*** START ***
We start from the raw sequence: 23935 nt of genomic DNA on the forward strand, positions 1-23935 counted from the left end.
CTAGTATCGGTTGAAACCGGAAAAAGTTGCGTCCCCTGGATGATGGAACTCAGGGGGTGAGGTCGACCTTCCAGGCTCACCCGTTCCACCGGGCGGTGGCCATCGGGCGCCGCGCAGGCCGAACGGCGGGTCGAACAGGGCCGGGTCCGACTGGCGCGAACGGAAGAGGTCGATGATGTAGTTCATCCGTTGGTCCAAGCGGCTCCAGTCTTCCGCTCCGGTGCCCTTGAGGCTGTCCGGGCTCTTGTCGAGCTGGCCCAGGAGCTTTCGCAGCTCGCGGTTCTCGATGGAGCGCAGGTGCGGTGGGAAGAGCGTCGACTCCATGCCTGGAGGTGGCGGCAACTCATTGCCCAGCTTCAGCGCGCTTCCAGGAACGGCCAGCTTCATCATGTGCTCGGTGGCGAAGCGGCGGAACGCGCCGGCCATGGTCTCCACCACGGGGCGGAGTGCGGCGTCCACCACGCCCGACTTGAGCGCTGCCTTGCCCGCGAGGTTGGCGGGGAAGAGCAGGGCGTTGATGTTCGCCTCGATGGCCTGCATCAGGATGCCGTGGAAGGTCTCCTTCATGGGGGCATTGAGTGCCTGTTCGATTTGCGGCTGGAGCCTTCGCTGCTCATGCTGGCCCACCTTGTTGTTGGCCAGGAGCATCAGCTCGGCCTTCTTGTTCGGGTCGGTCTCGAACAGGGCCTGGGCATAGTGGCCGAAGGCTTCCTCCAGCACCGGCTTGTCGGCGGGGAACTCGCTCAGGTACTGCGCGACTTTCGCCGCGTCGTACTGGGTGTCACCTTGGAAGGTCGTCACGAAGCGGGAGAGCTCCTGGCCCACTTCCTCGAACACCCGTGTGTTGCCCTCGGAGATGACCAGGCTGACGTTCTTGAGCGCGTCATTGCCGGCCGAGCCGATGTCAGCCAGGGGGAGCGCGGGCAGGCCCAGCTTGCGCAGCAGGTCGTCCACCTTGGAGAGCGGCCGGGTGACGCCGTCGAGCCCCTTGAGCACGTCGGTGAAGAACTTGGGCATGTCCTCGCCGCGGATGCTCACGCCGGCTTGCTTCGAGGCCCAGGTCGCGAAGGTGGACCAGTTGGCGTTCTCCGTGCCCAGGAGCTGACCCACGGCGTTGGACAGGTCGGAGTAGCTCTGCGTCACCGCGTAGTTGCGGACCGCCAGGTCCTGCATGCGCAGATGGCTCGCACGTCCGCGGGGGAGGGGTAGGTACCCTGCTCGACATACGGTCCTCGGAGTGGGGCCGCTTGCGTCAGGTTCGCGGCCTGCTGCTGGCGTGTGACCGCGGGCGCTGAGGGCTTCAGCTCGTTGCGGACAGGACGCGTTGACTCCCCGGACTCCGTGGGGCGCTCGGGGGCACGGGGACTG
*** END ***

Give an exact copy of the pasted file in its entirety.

We start from the raw sequence: 23935 nt of genomic DNA on the forward strand, positions 1-23935 counted from the left end.
CTAGTATCGGTTGAAACCGGAAAAAGTTGCGTCCCCTGGATGATGGAACTCAGGGGGTGAGGTCGACCTTCCAGGCTCACCCGTTCCACCGGGCGGTGGCCATCGGGCGCCGCGCAGGCCGAACGGCGGGTCGAACAGGGCCGGGTCCGACTGGCGCGAACGGAAGAGGTCGATGATGTAGTTCATCCGTTGGTCCAAGCGGCTCCAGTCTTCCGCTCCGGTGCCCTTGAGGCTGTCCGGGCTCTTGTCGAGCTGGCCCAGGAGCTTTCGCAGCTCGCGGTTCTCGATGGAGCGCAGGTGCGGTGGGAAGAGCGTCGACTCCATGCCTGGAGGTGGCGGCAACTCATTGCCCAGCTTCAGCGCGCTTCCAGGAACGGCCAGCTTCATCATGTGCTCGGTGGCGAAGCGGCGGAACGCGCCGGCCATGGTCTCCACCACGGGGCGGAGTGCGGCGTCCACCACGCCCGACTTGAGCGCTGCCTTGCCCGCGAGGTTGGCGGGGAAGAGCAGGGCGTTGATGTTCGCCTCGATGGCCTGCATCAGGATGCCGTGGAAGGTCTCCTTCATGGGGGCATTGAGTGCCTGTTCGATTTGCGGCTGGAGCCTTCGCTGCTCATGCTGGCCCACCTTGTTGTTGGCCAGGAGCATCAGCTCGGCCTTCTTGTTCGGGTCGGTCTCGAACAGGGCCTGGGCATAGTGGCCGAAGGCTTCCTCCAGCACCGGCTTGTCGGCGGGGAACTCGCTCAGGTACTGCGCGACTTTCGCCGCGTCGTACTGGGTGTCACCTTGGAAGGTCGTCACGAAGCGGGAGAGCTCCTGGCCCACTTCCTCGAACACCCGTGTGTTGCCCTCGGAGATGACCAGGCTGACGTTCTTGAGCGCGTCATTGCCGGCCGAGCCGATGTCAGCCAGGGGGAGCGCGGGCAGGCCCAGCTTGCGCAGCAGGTCGTCCACCTTGGAGAGCGGCCGGGTGACGCCGTCGAGCCCCTTGAGCACGTCGGTGAAGAACTTGGGCATGTCCTCGCCGCGGATGCTCACGCCGGCTTGCTTCGAGGCCCAGGTCGCGAAGGTGGACCAGTTGGCGTTCTCCGTGCCCAGGAGCTGACCCACGGCGTTGGACAGGTCGGAGTAGCTCTGCGTCACCGCGTAGTTGCGGACCGCCAGGTCCTGCATGCGCAGATGGCTCGCACGTCCGCGGGGGAGGGGTAGGTACCCTGCTCGACATACGGTCCTCGGAGTGGGGCCGCTTGCGTCAGGTTCGCGGCCTGCTGCTGGCGTGTGACCGCGGGCGCTGAGGGCTTCAGCTCGTTGCGGACAGGACGCGTTGACTCCCCGGACTCCGTGGGGCGCTCGGGGGCACGGGGACTG